Aboriginal Australians are seen by some as the earliest anarchists because of a more or less vague correlation of anarchism with decision-making by consensus and the 'noble savage' idea of an uncivilised therefore free nature. A sophisticated version is provided by Ken Maddocks in The Australian Aboriginals-A Portrait of Their Society. On page 44 he says:
The polity of the Aborigines, with its opposition between local or inward-looking and expansive or outward-looking concerns, its freedom from any institution of enforcement, and its consequent stress on self-reliance and mutual aid within a framework of generally recognised norms, was a kind of anarchy, in which it was open to active and enterprising men to obtain some degree of influence with age, but in which none were sovereign. (See also p.183 Penguin paperback)
The whole of Chapter Eight is a stimulating joust with the problems inherent in the notion of freedom, and I don't have space or the breadth of specialised reading to do justice to the points raised. I note here only that Maddocks seems to me to take a narrow view, legalistic I'm inclined to say, of what anarchism is, or would be if achieved, viz, that of a society operating without institutionalised rulers or rule-making procedures. This allows him to point out, fairly, the use in Aboriginal society of male-domination over women and youths, and the uses of 'deceit, fear, ordeals and threats.' (p.190) He observes, 'denials of freedom are compatible with anarchy.'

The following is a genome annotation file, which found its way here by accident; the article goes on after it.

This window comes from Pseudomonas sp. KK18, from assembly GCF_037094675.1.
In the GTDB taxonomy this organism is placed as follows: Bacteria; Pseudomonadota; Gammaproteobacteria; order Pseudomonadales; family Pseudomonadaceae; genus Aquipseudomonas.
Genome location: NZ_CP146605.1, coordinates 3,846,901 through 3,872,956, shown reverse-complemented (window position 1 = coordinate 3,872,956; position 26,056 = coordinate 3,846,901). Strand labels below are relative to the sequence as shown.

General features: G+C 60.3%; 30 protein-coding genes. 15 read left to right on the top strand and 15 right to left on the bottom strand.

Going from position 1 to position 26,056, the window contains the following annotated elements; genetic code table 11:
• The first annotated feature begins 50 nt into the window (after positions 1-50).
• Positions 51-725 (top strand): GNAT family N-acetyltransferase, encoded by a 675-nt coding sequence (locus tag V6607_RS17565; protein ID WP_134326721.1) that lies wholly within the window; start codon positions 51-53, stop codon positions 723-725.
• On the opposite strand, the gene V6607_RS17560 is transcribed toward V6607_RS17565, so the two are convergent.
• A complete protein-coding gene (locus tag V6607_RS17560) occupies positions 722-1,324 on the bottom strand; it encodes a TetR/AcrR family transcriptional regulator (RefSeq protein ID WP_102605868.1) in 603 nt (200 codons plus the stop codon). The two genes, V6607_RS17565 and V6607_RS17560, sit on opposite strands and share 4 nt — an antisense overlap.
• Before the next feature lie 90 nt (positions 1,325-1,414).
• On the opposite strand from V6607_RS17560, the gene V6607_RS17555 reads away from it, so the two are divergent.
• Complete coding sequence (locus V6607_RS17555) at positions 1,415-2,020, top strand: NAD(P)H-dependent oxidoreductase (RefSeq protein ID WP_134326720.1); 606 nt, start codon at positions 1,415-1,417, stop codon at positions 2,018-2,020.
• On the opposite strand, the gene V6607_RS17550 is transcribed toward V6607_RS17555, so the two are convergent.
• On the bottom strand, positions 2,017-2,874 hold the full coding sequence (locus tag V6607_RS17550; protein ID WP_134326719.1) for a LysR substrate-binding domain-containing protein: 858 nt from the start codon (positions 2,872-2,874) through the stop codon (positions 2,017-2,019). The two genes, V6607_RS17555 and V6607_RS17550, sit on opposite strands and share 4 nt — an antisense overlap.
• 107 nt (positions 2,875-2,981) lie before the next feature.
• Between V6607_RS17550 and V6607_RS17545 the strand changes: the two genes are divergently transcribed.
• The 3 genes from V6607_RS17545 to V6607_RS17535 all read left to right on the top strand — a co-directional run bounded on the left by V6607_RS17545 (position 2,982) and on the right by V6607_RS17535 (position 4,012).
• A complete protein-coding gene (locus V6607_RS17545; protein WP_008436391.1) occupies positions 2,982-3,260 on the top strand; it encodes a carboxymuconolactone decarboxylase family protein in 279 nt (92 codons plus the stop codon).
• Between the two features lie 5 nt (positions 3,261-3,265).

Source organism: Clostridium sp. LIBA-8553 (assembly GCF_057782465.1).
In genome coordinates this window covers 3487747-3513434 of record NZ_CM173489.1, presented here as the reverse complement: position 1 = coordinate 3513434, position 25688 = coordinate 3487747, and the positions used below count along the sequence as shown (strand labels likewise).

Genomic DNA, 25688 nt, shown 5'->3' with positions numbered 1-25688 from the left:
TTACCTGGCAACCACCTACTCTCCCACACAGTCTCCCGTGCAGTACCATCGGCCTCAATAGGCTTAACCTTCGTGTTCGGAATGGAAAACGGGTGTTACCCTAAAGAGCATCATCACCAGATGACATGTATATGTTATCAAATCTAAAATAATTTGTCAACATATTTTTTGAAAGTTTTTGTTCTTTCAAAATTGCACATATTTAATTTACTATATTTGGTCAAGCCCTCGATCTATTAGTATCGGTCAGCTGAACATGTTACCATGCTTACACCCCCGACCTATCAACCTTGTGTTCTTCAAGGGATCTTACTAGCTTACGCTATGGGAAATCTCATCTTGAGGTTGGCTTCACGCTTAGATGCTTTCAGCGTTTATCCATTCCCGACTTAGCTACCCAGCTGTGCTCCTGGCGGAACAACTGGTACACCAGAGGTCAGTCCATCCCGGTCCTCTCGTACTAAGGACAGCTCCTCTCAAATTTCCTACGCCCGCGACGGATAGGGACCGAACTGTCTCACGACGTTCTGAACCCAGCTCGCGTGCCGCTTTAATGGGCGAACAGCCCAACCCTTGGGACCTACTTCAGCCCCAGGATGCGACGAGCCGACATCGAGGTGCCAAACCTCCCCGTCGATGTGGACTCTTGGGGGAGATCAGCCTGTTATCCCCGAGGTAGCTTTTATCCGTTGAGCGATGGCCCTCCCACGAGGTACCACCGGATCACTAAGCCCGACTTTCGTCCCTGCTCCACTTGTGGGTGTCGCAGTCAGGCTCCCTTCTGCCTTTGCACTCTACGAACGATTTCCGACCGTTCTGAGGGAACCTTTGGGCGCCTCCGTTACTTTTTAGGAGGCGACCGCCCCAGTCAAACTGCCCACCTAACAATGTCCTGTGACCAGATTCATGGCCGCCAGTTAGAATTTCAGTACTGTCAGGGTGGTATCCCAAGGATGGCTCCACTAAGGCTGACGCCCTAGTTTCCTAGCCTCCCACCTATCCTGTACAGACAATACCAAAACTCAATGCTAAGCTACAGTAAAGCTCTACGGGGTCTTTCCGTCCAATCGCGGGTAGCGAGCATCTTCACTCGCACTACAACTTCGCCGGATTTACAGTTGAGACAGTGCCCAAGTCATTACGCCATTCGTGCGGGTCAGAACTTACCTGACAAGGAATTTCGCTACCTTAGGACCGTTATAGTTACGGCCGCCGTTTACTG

This is so but not for the reasons Maddocks believes. It is not the use of authority which has provoked interest in anarchism, but the results of the uses of authority. The more fundamental question is not whether people are subject to authority, but whether they are happy, whether they are living satisfying lives, whether they are able to develop their interests and potential. The urge for freedom is based upon the pain, frustration, sorrow and death which are produced or exacerbated as a result of the means used for the organisation of social relations including certain kinds of authority. 'Repression, oppression' and so on are value-laden words, they are not merely descriptive. Thus, limitations to freedom are compatible with anarchy, but only selfimposed limits, not those brought about by convention, force or control of resources. So, individual aborigines could have been anarchists but only if they struggled against the imposed authority, which would appear to be the reverse of the case put by Maddocks.